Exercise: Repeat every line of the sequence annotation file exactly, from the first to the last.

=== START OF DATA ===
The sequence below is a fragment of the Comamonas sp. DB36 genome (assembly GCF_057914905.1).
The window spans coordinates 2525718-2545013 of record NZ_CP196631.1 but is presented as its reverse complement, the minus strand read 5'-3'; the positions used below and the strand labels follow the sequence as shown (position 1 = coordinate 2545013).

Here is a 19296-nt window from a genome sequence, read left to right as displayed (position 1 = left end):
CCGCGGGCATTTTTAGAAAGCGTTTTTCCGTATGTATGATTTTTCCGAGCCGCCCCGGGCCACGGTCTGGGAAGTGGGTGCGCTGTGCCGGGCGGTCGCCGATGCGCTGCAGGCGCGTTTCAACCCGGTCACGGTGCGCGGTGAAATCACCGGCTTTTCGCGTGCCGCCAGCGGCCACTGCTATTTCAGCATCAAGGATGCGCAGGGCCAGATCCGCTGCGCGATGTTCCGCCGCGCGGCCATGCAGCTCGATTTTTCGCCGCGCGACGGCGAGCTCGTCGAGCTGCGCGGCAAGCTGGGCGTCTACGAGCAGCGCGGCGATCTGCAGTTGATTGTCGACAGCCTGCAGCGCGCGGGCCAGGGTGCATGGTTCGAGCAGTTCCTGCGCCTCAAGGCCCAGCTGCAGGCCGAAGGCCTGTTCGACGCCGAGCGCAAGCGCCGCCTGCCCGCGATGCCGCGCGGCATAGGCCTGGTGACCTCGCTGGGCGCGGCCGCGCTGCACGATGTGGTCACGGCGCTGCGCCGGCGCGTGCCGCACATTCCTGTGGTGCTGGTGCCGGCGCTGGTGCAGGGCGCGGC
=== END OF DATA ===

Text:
The sequence below is a fragment of the Comamonas sp. DB36 genome (assembly GCF_057914905.1).
The window spans coordinates 2525718-2545013 of record NZ_CP196631.1 but is presented as its reverse complement, the minus strand read 5'-3'; the positions used below and the strand labels follow the sequence as shown (position 1 = coordinate 2545013).

Here is a 19296-nt window from a genome sequence, read left to right as displayed (position 1 = left end):
CCGCGGGCATTTTTAGAAAGCGTTTTTCCGTATGTATGATTTTTCCGAGCCGCCCCGGGCCACGGTCTGGGAAGTGGGTGCGCTGTGCCGGGCGGTCGCCGATGCGCTGCAGGCGCGTTTCAACCCGGTCACGGTGCGCGGTGAAATCACCGGCTTTTCGCGTGCCGCCAGCGGCCACTGCTATTTCAGCATCAAGGATGCGCAGGGCCAGATCCGCTGCGCGATGTTCCGCCGCGCGGCCATGCAGCTCGATTTTTCGCCGCGCGACGGCGAGCTCGTCGAGCTGCGCGGCAAGCTGGGCGTCTACGAGCAGCGCGGCGATCTGCAGTTGATTGTCGACAGCCTGCAGCGCGCGGGCCAGGGTGCATGGTTCGAGCAGTTCCTGCGCCTCAAGGCCCAGCTGCAGGCCGAAGGCCTGTTCGACGCCGAGCGCAAGCGCCGCCTGCCCGCGATGCCGCGCGGCATAGGCCTGGTGACCTCGCTGGGCGCGGCCGCGCTGCACGATGTGGTCACGGCGCTGCGCCGGCGCGTGCCGCACATTCCTGTGGTGCTGGTGCCGGCGCTGGTGCAGGGCGCGGC